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The Juniper Tree

The Common Juniper Trees of North America

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The common Juniper, is a species in the genus Juniperus, in the family Cupressaceae. It has one of the largest ranges of woody plants in the World. Juniper grows as a small tree or shrub throughout the cool temperate United States. Juniperus communis is commercially grown as an evergreen ornamental shrub but is not a valuable tree for wood products. Red cedar is considered Genus Juniperous but I include it elsewhere and as a separate tree.

The Most Common Junipers of North America

There are thirteen juniper species native to North America and eleven are mostly tree-like. They have a fleshy, berry-looking cone where the seeds develop and the leaves are more like scales than coniferous needles. It is extremely hard to identify juniper species so I will stick with what I consider the three most common.

The common juniper is the most common juniper in North America, hence the name. Still there are several of which I want to make note: the Rocky Mountain juniper and Utah juniper

Where Juniper Trees Live in North America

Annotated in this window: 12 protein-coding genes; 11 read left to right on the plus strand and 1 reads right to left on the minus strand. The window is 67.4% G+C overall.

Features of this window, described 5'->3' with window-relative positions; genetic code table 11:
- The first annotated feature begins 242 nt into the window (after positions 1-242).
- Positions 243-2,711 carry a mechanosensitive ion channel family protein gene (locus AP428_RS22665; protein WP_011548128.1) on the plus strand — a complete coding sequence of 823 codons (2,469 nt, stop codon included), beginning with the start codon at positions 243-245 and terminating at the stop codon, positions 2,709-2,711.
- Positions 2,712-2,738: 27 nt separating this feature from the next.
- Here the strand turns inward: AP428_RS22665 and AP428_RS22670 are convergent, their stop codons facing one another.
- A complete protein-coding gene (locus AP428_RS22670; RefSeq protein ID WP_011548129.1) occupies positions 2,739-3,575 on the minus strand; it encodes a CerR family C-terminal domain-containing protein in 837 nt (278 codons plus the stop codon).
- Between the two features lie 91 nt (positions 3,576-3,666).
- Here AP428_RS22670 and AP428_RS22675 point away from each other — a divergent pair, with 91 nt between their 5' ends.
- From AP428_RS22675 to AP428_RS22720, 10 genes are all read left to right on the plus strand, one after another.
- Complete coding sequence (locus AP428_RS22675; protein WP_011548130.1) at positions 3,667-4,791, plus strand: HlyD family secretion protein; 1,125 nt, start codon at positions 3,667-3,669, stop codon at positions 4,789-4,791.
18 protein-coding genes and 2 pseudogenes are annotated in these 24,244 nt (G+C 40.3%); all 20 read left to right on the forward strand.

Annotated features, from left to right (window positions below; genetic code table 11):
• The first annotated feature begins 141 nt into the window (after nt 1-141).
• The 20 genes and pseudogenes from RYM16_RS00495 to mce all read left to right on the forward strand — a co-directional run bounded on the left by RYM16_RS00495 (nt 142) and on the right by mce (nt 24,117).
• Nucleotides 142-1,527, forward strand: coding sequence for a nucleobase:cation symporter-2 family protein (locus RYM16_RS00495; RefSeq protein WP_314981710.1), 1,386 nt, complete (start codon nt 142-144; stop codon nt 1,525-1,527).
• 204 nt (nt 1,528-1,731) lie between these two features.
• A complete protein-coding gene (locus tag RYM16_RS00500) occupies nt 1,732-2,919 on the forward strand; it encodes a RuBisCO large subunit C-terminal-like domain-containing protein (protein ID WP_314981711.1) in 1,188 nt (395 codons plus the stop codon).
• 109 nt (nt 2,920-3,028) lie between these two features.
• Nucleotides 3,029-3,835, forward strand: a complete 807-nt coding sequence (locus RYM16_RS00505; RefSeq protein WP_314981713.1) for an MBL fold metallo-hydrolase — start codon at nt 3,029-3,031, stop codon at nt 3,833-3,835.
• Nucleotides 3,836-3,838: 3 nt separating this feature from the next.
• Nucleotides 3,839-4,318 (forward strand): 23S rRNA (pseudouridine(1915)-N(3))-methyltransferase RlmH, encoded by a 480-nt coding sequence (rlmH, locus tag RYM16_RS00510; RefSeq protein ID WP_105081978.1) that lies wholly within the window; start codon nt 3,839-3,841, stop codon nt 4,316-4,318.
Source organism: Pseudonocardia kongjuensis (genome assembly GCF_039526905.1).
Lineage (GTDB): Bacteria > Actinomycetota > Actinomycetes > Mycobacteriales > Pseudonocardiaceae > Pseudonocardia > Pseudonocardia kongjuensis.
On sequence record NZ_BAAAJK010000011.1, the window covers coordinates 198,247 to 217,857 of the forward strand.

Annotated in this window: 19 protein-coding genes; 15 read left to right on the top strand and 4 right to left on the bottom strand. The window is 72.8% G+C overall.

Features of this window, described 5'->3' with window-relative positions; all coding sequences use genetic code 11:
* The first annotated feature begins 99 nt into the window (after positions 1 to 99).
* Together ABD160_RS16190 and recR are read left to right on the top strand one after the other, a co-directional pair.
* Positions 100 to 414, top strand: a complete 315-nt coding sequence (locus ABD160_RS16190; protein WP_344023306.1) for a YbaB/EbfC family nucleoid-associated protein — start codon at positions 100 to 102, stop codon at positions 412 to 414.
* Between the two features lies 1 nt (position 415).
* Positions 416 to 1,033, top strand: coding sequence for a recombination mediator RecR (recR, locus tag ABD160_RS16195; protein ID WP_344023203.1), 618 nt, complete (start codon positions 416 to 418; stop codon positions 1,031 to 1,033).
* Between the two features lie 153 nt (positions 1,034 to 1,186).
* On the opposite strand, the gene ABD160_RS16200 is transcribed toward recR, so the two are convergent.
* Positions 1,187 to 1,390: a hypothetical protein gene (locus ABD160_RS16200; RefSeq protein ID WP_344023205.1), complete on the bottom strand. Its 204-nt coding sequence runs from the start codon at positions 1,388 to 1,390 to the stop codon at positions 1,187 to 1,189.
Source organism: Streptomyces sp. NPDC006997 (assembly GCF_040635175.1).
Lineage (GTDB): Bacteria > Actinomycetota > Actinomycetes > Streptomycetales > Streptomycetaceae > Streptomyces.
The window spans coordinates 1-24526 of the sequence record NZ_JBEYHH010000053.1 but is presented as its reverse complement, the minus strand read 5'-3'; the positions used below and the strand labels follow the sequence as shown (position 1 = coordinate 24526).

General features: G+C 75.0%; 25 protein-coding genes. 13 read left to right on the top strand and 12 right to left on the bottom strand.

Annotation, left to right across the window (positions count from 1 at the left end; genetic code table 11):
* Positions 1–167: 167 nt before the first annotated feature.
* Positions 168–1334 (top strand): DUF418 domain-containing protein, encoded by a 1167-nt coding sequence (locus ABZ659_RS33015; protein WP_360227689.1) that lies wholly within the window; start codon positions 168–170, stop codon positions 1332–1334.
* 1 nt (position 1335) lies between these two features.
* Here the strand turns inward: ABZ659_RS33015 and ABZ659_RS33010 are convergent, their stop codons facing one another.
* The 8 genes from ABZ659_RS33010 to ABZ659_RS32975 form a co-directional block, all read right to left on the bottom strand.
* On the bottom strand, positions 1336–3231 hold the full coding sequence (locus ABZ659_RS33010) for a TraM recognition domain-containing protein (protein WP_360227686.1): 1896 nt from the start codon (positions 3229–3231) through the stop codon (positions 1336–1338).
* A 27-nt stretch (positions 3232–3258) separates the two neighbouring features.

Most North American junipers are growing in the western states (if you exclude red cedar) and are a very common site in the wild landscape. Junipers grow from arid deserts and grasslands up to the western pine and oak forest zone. In many cases, juniper can be considered a low-branching shrub in rounded form but some become small trees.

Identify a Juniper by Leaf Shape

Does your tree have berrylike, bluish, glaucous, bloomy cones on tips of shoots? Some junipers carry spiny needle-like leaves. The adult tree shape is often narrowly columnar. Remember that Eastern red cedar is actually a juniper. If so you probably have a juniper!

Juniper Tree Images from ForestryImages.org

ForestryImages.org

Juniper Tree Images Collection from ForestryImages.org. This search includes over 113,000 images of juniper trees and pests that attack them.

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